In My Own Words: Finding a photograph


I recently discovered a photograph of my younger brother Larry that I’d never seen before. For those of you who don’t know, Larry, who died in 2010, was developmentally disabled. His specific type of disability is known as Down syndrome, although other words were used in the past before changing times made us more careful about how we label people. The photos I was looking through were not family photos, so I didn’t expect to see his face peeking out from behind several other people. I did recognize his grin right away. It was a real gift to get this unexpected glimpse of him.
It was funny to find the photo just before Jewish Disability Awareness and Inclusion Month, which took place in February. Larry knew he was Jewish – just say Jewish and he would point to himself and say, “Me” – but I don’t think he understood what that meant. This was someone who proudly hugged his box of matzah, stood with us to light Hanukkah candles and sang “Eyn Kelohanu” for every holiday, but who also loved Santa Claus so much he had a Santa costume he wore most of December and who, one year, requested that his birthday cake have a picture of Ho Ho Ho (as he called him) as the decoration.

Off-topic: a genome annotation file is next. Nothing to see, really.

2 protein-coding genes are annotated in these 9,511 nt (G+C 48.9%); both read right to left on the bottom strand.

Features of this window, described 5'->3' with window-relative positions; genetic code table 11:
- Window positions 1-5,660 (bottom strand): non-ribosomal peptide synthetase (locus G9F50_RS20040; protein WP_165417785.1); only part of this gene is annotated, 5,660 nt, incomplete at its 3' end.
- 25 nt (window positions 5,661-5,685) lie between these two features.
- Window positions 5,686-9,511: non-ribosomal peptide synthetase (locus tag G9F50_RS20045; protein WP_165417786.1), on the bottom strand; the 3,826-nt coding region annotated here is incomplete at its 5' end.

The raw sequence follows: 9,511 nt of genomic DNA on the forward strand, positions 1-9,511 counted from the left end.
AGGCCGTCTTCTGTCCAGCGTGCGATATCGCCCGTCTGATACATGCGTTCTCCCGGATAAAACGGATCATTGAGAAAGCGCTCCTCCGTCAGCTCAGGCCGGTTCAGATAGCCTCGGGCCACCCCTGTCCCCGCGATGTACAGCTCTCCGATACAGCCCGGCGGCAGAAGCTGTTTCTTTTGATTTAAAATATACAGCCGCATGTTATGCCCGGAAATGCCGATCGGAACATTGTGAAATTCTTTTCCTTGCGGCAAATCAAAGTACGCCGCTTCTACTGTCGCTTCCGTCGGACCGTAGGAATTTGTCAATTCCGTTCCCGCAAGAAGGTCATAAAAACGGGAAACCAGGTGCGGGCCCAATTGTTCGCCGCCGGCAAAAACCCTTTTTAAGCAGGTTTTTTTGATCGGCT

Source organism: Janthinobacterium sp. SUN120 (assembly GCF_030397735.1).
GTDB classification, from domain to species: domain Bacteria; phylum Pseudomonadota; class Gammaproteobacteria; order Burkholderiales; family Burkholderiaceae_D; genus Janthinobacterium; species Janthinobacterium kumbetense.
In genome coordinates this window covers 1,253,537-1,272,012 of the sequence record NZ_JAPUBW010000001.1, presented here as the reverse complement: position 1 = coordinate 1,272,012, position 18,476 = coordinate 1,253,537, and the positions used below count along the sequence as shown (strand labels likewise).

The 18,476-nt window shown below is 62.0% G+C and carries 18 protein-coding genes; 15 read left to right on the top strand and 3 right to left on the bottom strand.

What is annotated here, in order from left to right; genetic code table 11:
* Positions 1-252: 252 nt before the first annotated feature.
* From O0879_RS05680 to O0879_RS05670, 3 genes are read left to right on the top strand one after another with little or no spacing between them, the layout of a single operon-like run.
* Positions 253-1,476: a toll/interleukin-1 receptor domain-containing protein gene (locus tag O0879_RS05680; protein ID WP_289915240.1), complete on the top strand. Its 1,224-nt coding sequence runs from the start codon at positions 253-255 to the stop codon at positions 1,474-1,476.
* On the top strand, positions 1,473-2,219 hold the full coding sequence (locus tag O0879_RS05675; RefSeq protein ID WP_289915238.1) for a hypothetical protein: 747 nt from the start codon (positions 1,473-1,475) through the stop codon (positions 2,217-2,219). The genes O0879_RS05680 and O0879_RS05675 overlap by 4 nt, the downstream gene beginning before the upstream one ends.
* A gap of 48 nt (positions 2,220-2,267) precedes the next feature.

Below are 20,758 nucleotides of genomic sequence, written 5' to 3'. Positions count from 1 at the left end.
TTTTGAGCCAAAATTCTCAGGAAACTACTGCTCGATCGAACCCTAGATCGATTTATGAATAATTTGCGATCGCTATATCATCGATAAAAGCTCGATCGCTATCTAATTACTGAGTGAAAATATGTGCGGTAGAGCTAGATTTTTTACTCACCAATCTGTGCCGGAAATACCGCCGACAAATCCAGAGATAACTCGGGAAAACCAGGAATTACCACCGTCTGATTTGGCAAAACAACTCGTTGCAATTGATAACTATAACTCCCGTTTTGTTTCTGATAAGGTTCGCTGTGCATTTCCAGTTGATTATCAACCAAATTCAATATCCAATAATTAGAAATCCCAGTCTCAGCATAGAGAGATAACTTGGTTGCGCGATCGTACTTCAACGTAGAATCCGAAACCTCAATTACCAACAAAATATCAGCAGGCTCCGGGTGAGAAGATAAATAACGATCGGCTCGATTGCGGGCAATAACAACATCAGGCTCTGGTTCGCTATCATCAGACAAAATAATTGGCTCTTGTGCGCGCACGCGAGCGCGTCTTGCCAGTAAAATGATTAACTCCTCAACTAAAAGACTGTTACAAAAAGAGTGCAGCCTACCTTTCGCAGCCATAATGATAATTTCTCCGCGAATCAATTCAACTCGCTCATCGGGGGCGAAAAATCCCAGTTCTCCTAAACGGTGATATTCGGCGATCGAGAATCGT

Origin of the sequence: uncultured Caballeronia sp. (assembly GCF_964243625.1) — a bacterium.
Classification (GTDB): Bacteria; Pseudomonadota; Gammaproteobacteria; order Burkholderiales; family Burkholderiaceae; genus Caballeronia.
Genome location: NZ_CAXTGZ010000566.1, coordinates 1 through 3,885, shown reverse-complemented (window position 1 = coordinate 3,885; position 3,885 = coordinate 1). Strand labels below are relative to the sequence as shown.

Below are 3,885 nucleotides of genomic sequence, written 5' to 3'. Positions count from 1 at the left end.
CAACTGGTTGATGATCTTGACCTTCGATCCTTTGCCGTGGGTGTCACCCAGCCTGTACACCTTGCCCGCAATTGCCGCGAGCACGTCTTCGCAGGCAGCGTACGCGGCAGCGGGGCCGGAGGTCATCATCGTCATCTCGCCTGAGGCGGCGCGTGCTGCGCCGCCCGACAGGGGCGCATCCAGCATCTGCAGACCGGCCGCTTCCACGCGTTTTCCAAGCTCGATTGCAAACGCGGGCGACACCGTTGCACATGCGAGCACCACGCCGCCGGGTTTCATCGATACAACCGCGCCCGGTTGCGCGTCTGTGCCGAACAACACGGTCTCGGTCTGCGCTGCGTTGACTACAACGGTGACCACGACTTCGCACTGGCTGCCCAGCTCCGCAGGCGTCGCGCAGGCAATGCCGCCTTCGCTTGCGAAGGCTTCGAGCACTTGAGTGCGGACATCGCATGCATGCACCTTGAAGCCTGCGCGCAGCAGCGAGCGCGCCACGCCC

Larry’s Jewishness came from several sources, in addition to our family: at one point, Beth David Synagogue had a youth group that arranged programs for those with developmental disabilities. Broome Developmental Center also had holiday gatherings for several Jewish holidays, which were organized by the local Jewish community. That’s when Larry first had his own rabbi, the late Rabbi Jacob Hurwitz. Larry loved attending events at both places.
I never planned to do rabbinic work locally with the developmentally disabled community because I worried Larry wouldn’t understand what that meant in terms of our relationship. However, he had no problem telling the difference between when I was the rabbi and when I was his sister. He enjoyed the programs I led, whether it was a holiday celebration at the Center or a visit to Temple Concord’s sukkah.
Larry also enjoyed the times he took part in local Jewish community celebrations. I remember how much he enjoyed the Purim spiel we took him to one year. My father was ready to leave long before Larry. In fact, when partway through, I asked him if he wanted to go, he said, “No.” He laughed and had a wonderful time – at the dinner, the service and the spiel.
In my chaplaincy work, I still meet people who knew Larry. It’s wonderful to hear them talk about him. We laugh over his terms of endearment – for example, cow or “freap” – but they also mention how he could tell when they were sad and the ways he tried to make them feel better. Hearing that is wonderful, just like finding that photo was. What Larry taught my family is that having developmental disabilities doesn’t limit your capacity to love or your ability to bring joy to others.